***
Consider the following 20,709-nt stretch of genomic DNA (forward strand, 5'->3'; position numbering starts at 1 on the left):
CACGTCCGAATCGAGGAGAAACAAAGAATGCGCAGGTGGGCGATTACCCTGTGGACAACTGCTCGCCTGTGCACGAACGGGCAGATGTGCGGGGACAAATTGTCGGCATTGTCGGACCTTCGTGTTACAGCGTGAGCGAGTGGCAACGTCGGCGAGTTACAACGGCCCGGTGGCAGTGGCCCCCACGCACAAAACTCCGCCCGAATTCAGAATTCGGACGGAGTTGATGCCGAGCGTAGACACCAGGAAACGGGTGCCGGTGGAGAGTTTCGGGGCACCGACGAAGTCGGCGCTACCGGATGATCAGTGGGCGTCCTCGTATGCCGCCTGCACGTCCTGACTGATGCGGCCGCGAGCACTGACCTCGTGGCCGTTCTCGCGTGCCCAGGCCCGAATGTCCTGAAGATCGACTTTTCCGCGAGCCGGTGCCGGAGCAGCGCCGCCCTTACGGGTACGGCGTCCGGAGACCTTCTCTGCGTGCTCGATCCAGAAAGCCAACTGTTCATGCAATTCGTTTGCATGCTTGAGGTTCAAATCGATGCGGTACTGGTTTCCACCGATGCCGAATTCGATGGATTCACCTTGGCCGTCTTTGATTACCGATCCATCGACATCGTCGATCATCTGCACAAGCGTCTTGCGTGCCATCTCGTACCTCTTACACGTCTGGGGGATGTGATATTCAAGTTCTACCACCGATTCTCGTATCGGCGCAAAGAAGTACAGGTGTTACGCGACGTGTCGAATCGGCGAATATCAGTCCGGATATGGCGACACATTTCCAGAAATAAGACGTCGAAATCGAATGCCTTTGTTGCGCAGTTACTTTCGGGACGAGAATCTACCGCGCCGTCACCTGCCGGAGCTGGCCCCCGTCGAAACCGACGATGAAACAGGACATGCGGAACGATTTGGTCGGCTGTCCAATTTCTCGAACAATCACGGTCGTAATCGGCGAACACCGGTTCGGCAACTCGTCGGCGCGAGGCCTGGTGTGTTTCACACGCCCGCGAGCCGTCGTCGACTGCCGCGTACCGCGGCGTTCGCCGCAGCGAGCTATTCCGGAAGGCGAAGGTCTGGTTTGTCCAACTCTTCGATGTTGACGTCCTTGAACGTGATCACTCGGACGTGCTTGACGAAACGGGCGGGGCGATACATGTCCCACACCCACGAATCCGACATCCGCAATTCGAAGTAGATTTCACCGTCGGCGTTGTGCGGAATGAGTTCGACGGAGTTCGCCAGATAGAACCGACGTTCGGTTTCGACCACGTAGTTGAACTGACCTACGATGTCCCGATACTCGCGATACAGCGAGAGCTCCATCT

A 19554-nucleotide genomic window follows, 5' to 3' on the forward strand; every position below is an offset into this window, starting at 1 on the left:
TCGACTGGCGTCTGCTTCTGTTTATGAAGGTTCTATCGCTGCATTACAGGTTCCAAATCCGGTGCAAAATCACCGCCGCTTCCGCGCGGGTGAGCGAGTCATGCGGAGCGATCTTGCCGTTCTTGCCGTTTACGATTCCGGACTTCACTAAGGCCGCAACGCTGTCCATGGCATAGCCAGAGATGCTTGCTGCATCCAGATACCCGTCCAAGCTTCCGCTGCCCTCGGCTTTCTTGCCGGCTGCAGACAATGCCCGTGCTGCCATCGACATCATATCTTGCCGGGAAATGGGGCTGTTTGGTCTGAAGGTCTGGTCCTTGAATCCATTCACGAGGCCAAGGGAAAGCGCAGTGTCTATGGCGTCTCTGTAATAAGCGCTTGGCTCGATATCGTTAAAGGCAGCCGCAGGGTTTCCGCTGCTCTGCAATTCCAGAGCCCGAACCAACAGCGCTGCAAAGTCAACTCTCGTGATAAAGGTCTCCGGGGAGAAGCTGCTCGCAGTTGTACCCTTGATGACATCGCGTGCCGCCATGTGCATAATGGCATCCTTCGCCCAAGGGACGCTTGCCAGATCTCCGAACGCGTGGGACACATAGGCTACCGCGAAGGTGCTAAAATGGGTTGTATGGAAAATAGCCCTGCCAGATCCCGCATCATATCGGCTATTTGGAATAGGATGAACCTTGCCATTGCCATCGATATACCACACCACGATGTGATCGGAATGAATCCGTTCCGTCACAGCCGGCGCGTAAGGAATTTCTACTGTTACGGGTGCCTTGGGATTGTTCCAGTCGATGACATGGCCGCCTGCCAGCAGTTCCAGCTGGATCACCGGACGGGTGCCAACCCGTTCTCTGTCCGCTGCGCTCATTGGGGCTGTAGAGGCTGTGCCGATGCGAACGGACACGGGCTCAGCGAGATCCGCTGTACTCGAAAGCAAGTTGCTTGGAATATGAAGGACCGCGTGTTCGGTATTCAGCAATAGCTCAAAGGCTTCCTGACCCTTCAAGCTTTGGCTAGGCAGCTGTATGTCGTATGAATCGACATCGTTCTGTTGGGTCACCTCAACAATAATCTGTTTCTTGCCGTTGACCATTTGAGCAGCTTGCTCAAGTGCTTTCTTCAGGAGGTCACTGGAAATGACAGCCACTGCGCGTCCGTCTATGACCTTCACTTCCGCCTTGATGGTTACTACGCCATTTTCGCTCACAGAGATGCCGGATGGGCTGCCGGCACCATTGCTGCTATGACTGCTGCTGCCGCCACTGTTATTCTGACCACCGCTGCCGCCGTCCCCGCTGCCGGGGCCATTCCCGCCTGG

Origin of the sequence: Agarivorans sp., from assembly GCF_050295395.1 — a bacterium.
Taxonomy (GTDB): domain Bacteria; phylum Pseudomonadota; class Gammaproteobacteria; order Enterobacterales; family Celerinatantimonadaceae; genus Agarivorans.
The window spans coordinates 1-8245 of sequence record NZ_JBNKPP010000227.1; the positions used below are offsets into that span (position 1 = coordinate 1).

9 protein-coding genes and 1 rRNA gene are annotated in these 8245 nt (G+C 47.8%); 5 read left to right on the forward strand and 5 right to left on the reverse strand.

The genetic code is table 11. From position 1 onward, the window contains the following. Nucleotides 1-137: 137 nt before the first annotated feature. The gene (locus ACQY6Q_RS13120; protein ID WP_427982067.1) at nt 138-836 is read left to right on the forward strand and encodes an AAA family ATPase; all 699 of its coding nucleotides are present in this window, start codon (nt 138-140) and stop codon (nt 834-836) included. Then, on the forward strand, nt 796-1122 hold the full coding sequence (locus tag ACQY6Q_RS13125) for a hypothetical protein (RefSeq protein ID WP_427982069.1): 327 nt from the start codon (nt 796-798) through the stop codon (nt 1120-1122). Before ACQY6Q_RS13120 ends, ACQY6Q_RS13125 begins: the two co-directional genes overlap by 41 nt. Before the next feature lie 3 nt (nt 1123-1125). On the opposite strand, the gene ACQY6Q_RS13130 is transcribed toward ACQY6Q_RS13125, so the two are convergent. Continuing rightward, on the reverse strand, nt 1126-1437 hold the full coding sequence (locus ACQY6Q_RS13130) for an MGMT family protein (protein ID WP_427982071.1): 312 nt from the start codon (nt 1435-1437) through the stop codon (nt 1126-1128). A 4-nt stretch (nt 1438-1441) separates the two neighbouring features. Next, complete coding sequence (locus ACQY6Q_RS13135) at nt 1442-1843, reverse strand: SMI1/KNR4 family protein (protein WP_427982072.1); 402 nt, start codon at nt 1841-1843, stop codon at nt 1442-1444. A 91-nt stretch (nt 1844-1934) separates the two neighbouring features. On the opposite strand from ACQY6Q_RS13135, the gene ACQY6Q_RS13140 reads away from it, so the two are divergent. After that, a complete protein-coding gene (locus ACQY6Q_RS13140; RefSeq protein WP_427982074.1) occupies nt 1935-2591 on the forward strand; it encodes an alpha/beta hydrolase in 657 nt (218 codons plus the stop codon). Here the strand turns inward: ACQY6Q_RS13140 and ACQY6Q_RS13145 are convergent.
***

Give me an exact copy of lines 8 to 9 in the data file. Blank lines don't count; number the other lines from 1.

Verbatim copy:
9 protein-coding genes and 1 rRNA gene are annotated in these 8245 nt (G+C 47.8%); 5 read left to right on the forward strand and 5 right to left on the reverse strand.

The genetic code is table 11. From position 1 onward, the window contains the following. Nucleotides 1-137: 137 nt before the first annotated feature. The gene (locus ACQY6Q_RS13120; protein ID WP_427982067.1) at nt 138-836 is read left to right on the forward strand and encodes an AAA family ATPase; all 699 of its coding nucleotides are present in this window, start codon (nt 138-140) and stop codon (nt 834-836) included. Then, on the forward strand, nt 796-1122 hold the full coding sequence (locus tag ACQY6Q_RS13125) for a hypothetical protein (RefSeq protein ID WP_427982069.1): 327 nt from the start codon (nt 796-798) through the stop codon (nt 1120-1122). Before ACQY6Q_RS13120 ends, ACQY6Q_RS13125 begins: the two co-directional genes overlap by 41 nt. Before the next feature lie 3 nt (nt 1123-1125). On the opposite strand, the gene ACQY6Q_RS13130 is transcribed toward ACQY6Q_RS13125, so the two are convergent. Continuing rightward, on the reverse strand, nt 1126-1437 hold the full coding sequence (locus ACQY6Q_RS13130) for an MGMT family protein (protein ID WP_427982071.1): 312 nt from the start codon (nt 1435-1437) through the stop codon (nt 1126-1128). A 4-nt stretch (nt 1438-1441) separates the two neighbouring features. Next, complete coding sequence (locus ACQY6Q_RS13135) at nt 1442-1843, reverse strand: SMI1/KNR4 family protein (protein WP_427982072.1); 402 nt, start codon at nt 1841-1843, stop codon at nt 1442-1444. A 91-nt stretch (nt 1844-1934) separates the two neighbouring features. On the opposite strand from ACQY6Q_RS13135, the gene ACQY6Q_RS13140 reads away from it, so the two are divergent. After that, a complete protein-coding gene (locus ACQY6Q_RS13140; RefSeq protein WP_427982074.1) occupies nt 1935-2591 on the forward strand; it encodes an alpha/beta hydrolase in 657 nt (218 codons plus the stop codon). Here the strand turns inward: ACQY6Q_RS13140 and ACQY6Q_RS13145 are convergent.